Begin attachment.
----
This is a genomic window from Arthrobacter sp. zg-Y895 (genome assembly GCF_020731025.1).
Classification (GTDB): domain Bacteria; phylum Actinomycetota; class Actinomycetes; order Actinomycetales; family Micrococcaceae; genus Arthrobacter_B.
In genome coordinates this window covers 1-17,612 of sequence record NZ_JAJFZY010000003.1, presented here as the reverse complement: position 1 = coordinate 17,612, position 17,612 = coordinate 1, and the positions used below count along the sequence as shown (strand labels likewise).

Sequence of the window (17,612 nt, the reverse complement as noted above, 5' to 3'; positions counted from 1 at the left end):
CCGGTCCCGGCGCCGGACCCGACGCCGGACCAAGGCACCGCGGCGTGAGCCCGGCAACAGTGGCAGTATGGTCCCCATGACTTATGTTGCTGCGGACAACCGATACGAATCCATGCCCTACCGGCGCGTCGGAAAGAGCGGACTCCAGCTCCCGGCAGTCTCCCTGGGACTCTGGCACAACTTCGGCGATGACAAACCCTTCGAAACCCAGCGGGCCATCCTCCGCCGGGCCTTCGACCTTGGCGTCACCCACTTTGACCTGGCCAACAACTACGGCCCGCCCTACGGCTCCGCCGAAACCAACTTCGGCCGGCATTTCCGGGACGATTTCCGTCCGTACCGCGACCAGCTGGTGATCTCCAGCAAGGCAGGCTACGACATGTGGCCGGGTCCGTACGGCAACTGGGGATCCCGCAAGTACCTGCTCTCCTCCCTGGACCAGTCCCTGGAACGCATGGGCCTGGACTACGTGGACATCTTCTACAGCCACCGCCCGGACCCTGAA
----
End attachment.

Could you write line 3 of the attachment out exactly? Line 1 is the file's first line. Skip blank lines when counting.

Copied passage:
In genome coordinates this window covers 1-17,612 of sequence record NZ_JAJFZY010000003.1, presented here as the reverse complement: position 1 = coordinate 17,612, position 17,612 = coordinate 1, and the positions used below count along the sequence as shown (strand labels likewise).